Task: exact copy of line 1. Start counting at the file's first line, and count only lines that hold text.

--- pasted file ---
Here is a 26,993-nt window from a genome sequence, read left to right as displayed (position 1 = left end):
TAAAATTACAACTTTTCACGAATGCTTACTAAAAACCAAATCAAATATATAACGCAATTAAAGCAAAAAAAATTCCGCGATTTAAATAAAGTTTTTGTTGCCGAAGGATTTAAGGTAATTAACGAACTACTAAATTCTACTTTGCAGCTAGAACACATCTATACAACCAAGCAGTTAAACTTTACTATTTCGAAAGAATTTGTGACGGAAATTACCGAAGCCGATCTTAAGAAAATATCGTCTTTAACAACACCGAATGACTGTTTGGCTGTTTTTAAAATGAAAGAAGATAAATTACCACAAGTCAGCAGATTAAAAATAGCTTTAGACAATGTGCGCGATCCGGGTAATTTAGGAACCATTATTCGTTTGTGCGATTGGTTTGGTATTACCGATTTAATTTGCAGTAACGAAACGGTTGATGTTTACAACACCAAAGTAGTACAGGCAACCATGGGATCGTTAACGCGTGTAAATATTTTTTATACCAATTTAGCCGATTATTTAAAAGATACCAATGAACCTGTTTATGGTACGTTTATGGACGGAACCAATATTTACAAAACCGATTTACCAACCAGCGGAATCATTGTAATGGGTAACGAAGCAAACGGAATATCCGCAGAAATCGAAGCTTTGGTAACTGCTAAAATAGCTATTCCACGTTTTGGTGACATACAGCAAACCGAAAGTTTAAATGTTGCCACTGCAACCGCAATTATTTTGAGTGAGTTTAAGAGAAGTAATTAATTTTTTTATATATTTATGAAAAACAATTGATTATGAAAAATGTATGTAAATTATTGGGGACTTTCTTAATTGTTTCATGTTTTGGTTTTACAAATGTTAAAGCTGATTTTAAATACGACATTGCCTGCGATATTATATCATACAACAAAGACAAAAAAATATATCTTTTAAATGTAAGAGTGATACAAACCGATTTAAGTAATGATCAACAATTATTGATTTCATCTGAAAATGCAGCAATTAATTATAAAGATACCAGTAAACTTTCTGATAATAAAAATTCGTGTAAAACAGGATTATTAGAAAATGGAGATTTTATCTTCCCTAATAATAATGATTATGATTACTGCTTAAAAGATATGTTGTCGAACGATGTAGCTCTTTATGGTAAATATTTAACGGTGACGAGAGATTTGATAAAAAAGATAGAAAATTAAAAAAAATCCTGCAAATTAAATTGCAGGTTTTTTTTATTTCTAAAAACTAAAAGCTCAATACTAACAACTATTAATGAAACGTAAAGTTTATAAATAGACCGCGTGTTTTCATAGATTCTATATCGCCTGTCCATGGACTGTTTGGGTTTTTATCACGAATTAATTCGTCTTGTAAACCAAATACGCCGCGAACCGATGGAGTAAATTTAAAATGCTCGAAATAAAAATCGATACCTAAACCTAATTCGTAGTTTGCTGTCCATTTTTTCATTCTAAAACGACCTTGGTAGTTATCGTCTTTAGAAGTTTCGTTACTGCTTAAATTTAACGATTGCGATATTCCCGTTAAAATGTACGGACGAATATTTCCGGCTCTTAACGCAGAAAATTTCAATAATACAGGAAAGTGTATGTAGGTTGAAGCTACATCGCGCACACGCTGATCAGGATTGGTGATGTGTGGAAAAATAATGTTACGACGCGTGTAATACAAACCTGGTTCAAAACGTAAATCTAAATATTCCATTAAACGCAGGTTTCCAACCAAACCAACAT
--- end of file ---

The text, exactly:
Here is a 26,993-nt window from a genome sequence, read left to right as displayed (position 1 = left end):